Newspaper article The Canadian Press

Protecting the PMO: When Harper Allowed Probe into His Own Office

Newspaper article The Canadian Press

Protecting the PMO: When Harper Allowed Probe into His Own Office

Article excerpt

The time Harper allowed a probe of own office

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OTTAWA - Here's the scenario: Prime Minister Stephen Harper finds himself besieged with questions about whether he knew of unethical -- possibly even criminal -- activity that transpired in the past and failed to take action.

Documents are central to the controversy, as is the question of how much information he was provided by his staff. Court affidavits are picked apart by reporters. Calls for an inquiry echo throughout question period.

"The current prime minister owes it to the institution he represents to shed some light on this issue," says the Liberal leader.

But here's the thing -- Harper does call an inquiry that examines the inner workings of his own office, and even hosts a 30-minute news conference to answer questions about the brewing scandal and reams of court documents.

Alternate universe?

No, it's what happened in 2008, when German businessman Karlheinz Schreiber alleged he struck a deal with former Conservative prime minister Brian Mulroney to do defence lobbying work.

Mulroney denied that the deal was struck while he was still in office, but admitted to receiving $225,000 in cash payments.

Harper was drawn in when court documents filed in 2007 showed Schreiber had written letters to Harper that spelled out his allegations against Mulroney. Schreiber also alleged that Mulroney had come to the businessman's defence during a visit to Harper's summer home in 2006, which Harper and Mulroney also denied.

"Obviously, I'm taking this action to protect the position of the Prime Minister's Office," Harper told the news conference that day in announcing the inquiry. "It's important that we have the facts."

Days later, the RCMP said they were also investigating the Schreiber-Mulroney affair. No charges were ever laid.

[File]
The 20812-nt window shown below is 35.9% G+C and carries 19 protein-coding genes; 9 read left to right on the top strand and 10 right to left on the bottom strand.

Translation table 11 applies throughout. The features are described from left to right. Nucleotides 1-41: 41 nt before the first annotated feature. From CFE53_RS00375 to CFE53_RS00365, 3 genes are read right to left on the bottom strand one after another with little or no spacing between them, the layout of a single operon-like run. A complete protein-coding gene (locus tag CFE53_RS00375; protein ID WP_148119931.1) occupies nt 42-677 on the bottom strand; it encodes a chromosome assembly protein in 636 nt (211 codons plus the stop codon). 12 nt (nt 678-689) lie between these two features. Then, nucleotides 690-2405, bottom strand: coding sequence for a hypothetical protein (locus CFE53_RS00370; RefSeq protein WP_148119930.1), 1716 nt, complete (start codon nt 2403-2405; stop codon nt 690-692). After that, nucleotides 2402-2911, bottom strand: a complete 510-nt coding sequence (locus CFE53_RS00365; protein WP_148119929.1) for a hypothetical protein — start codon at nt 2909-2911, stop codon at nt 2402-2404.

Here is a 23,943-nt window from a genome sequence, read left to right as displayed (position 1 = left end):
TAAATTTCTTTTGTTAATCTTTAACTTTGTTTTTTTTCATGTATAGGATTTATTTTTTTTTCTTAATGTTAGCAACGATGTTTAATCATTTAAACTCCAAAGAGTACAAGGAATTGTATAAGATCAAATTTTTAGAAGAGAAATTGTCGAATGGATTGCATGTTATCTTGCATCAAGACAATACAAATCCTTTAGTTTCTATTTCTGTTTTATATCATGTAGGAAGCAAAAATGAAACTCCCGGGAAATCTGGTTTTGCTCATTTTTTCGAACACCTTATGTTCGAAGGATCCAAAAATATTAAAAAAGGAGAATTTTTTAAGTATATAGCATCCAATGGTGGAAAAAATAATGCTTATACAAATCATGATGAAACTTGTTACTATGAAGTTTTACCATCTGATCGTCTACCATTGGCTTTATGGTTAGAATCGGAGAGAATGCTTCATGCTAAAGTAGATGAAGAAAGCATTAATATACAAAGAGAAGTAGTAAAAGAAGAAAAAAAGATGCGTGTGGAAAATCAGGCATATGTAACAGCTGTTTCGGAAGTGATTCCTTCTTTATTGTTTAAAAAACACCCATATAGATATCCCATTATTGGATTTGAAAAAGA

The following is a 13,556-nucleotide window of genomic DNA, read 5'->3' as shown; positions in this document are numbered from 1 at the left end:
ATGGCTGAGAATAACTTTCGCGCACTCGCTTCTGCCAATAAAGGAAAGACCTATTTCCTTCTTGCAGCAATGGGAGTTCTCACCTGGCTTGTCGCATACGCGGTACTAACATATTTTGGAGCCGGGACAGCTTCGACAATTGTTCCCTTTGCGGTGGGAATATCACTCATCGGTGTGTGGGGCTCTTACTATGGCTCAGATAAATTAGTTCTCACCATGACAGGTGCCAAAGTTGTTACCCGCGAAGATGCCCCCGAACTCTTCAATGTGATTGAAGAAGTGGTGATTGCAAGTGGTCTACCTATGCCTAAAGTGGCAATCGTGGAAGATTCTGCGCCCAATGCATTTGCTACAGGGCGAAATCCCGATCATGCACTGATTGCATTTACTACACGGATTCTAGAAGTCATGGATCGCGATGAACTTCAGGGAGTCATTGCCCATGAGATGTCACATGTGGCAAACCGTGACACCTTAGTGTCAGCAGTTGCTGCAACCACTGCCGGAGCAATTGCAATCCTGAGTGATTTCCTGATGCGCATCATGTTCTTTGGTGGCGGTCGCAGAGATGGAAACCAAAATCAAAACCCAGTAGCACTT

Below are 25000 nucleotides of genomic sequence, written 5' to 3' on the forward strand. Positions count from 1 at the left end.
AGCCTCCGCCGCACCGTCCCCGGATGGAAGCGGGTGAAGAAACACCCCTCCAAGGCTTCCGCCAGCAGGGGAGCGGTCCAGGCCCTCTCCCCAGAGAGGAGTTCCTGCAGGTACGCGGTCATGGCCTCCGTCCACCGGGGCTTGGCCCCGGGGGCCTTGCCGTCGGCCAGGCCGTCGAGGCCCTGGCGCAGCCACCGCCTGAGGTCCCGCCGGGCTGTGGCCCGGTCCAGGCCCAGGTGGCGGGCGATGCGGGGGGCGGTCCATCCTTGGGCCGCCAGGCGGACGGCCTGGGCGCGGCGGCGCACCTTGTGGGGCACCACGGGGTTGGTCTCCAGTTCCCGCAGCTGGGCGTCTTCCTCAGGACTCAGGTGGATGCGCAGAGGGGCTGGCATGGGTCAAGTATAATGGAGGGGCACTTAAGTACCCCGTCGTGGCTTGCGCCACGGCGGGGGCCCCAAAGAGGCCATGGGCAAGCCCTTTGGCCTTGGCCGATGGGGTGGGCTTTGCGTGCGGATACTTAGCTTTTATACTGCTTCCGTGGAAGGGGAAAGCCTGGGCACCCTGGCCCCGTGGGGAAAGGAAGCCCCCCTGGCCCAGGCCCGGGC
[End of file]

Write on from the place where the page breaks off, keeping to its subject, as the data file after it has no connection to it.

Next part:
Fast-forward to 2013, and witness Harper's very different approach to a scandal that this time has engulfed his closest staff and political allies.

Harper has deflected calls for an inquiry into an alleged deal struck inside his office to reimburse Sen. Mike Duffy's contested living expenses. Duffy and Harper's former chief of staff, Nigel Wright, face RCMP allegations of fraud, bribery and breach of trust. No charges have been laid.

Unlike in 2008, Harper has not held a news conference to deal exclusively with the scandal.

Keith Beardsley, a former aide to Harper who worked inside the office at the time of the Schreiber controversy, said pains were taken to quickly retrieve documents and get to the bottom of what happened, thereby taking some of the sting out of the story.

Back then, though, the Conservatives had only a minority government, he added.

"I think at this point, they've gone into the bunker and they're not coming out if they can help it," Beardsley said.

"It was much more proactive before, and right now it seems to be entirely reactive. They sit and wait for something to happen, and then they decide how they're going to handle it once they see it."

In the Mulroney-Schreiber affair, there was no evidence that Harper had actually seen or knew about Schreiber's letters and their content. The inquiry uncovered some weaknesses in how the Prime Minister's Office and Privy Council Office exchanged information.

Harper's approach to protecting the integrity of the PMO now appears to be the polar opposite of 2007, said NDP MP Pat Martin, the party's main critic at the time. …

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